Addison Gilbert Cook went home to be with the Lord on July 8, 2022, at age 89 in Valparaiso, Indiana. Professor Cook was born on April 1, 1933, in Caracas, Venezuela, to missionary parents Harold R. and Florence (Hosie) Cook. He is survived by his wife of 65 years, Nancy (Spriggs) Cook; a brother, Harold D. (Liz) Cook; three daughters, Virginia (Ted) Kundrat, Shirley (Roy) Bodett, and Diane (Larry) Holder; and six grandchildren, Sarah, Erick (Christin), Norah, Lauren, Abigail, and Ryan. Cook grew up in Los Angeles, California, and in Wheaton, Illinois. He earned a bachelor of science in chemistry from Wheaton College (Illinois) in 1955, and a Ph.D. in organic chemistry from the University of Illinois – Urbana-Champaign in 1959. He also completed a postdoctoral fellowship at Cornell University in Ithaca, New York.
Professor Cook was a brilliant professor of chemistry for nearly 60 years at Valparaiso University, where he served as department chair and as the premedical arts advisor to hundreds of medical doctors and dentists who now thank him for their careers. He wrote wonderful recommendation letters for students who went on to earn their Ph.D.s and follow in his esteemed footsteps. In 1993, he received the Valparaiso University Alumni Association’s Distinguished Teaching Award and is regarded by Valpo alumni as one of their most beloved professors who helped them find their path to success. Professor Cook was a gifted person who saw potential in his students before they recognized it in themselves.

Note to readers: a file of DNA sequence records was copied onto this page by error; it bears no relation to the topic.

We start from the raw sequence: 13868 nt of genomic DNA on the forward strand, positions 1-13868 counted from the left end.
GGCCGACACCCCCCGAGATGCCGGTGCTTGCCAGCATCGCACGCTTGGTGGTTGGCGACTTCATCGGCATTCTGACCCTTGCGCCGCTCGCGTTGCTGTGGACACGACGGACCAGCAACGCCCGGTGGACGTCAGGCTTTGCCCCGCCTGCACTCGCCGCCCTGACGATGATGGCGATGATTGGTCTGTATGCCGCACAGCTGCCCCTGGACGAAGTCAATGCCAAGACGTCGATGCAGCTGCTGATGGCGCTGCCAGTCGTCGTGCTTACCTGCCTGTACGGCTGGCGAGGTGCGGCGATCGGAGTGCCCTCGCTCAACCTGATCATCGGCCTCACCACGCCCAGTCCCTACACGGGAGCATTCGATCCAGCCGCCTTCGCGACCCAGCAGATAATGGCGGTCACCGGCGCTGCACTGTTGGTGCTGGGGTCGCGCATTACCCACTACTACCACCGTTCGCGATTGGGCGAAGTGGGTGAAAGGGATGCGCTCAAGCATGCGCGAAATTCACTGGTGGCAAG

Professor Cook had many honors bestowed upon him, including the American Institute of Chemists Award, Standard Oil Company Scholarship, Monsanto Fellowship, Lilly Fellowship, National Science Foundation Grant, and GTE Grants for the PRISMS Program. He was also a member of Phi Lambda Upsilon (chemistry), Pi Mu Epsilon (mathematics), and Sigma Xi (research) honor societies.
Professor Cook is the author of many publications in professional journals such as the Journal of the American Chemical Society, The Journal of Organic Chemistry, and Journal of Nuclear and Inorganic Chemistry. He also edited the text “Enamines: Synthesis, Structure, and Reactions,” one of three authoritative sources on enamine chemistry.
Professor Cook served as a consultant to Argonne National Laboratories from 1962–1971. His research interests included physical and synthetic organic chemistry, especially enamines, amines, and organophosphorus compounds.
An active member of Liberty Bible Church in Chesterton, Indiana, Professor Cook served in numerous roles. He was an adult Sunday School teacher and small group Bible study leader, and he served as a member and chair of the elder board for a number of terms.
Aside from serving as a mentor and friend to many, Professor Cook and his wife, Nancy, enjoyed spending time with family and friends, going to concerts, biking, camping, and watching great old television shows and movies. He will be dearly missed.